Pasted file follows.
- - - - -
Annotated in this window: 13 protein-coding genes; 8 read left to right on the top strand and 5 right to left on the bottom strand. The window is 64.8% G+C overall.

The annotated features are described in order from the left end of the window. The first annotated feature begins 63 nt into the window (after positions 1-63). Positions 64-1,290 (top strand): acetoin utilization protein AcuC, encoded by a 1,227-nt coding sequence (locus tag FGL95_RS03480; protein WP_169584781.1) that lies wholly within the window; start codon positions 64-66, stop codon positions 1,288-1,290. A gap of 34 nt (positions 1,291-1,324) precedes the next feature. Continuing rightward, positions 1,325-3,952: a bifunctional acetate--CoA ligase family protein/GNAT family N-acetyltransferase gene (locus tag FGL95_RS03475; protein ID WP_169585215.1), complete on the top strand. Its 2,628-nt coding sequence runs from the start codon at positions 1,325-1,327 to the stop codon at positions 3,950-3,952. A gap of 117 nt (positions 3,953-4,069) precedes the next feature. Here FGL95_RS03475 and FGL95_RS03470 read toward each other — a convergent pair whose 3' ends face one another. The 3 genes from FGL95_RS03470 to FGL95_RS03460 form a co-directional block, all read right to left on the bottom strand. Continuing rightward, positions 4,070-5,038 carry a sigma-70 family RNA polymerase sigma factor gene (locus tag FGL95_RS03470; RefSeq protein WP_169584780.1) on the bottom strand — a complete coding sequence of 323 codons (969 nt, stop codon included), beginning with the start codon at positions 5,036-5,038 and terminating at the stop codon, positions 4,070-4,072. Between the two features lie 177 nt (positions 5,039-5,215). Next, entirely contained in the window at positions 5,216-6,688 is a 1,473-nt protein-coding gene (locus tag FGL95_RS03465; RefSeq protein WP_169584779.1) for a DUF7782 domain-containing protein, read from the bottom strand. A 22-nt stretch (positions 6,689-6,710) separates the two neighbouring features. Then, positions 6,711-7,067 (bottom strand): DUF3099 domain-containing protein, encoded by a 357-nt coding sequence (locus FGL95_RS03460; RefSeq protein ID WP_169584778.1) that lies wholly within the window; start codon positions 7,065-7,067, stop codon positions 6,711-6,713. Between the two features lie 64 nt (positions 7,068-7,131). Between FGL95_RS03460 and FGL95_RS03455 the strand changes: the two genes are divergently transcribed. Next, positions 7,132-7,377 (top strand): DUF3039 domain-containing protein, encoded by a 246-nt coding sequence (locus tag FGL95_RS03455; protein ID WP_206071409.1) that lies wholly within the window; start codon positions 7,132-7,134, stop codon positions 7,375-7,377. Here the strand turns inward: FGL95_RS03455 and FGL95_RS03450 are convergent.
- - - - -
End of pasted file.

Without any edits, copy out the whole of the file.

Annotated in this window: 13 protein-coding genes; 8 read left to right on the top strand and 5 right to left on the bottom strand. The window is 64.8% G+C overall.

The annotated features are described in order from the left end of the window. The first annotated feature begins 63 nt into the window (after positions 1-63). Positions 64-1,290 (top strand): acetoin utilization protein AcuC, encoded by a 1,227-nt coding sequence (locus tag FGL95_RS03480; protein WP_169584781.1) that lies wholly within the window; start codon positions 64-66, stop codon positions 1,288-1,290. A gap of 34 nt (positions 1,291-1,324) precedes the next feature. Continuing rightward, positions 1,325-3,952: a bifunctional acetate--CoA ligase family protein/GNAT family N-acetyltransferase gene (locus tag FGL95_RS03475; protein ID WP_169585215.1), complete on the top strand. Its 2,628-nt coding sequence runs from the start codon at positions 1,325-1,327 to the stop codon at positions 3,950-3,952. A gap of 117 nt (positions 3,953-4,069) precedes the next feature. Here FGL95_RS03475 and FGL95_RS03470 read toward each other — a convergent pair whose 3' ends face one another. The 3 genes from FGL95_RS03470 to FGL95_RS03460 form a co-directional block, all read right to left on the bottom strand. Continuing rightward, positions 4,070-5,038 carry a sigma-70 family RNA polymerase sigma factor gene (locus tag FGL95_RS03470; RefSeq protein WP_169584780.1) on the bottom strand — a complete coding sequence of 323 codons (969 nt, stop codon included), beginning with the start codon at positions 5,036-5,038 and terminating at the stop codon, positions 4,070-4,072. Between the two features lie 177 nt (positions 5,039-5,215). Next, entirely contained in the window at positions 5,216-6,688 is a 1,473-nt protein-coding gene (locus tag FGL95_RS03465; RefSeq protein WP_169584779.1) for a DUF7782 domain-containing protein, read from the bottom strand. A 22-nt stretch (positions 6,689-6,710) separates the two neighbouring features. Then, positions 6,711-7,067 (bottom strand): DUF3099 domain-containing protein, encoded by a 357-nt coding sequence (locus FGL95_RS03460; RefSeq protein ID WP_169584778.1) that lies wholly within the window; start codon positions 7,065-7,067, stop codon positions 6,711-6,713. Between the two features lie 64 nt (positions 7,068-7,131). Between FGL95_RS03460 and FGL95_RS03455 the strand changes: the two genes are divergently transcribed. Next, positions 7,132-7,377 (top strand): DUF3039 domain-containing protein, encoded by a 246-nt coding sequence (locus tag FGL95_RS03455; protein ID WP_206071409.1) that lies wholly within the window; start codon positions 7,132-7,134, stop codon positions 7,375-7,377. Here the strand turns inward: FGL95_RS03455 and FGL95_RS03450 are convergent.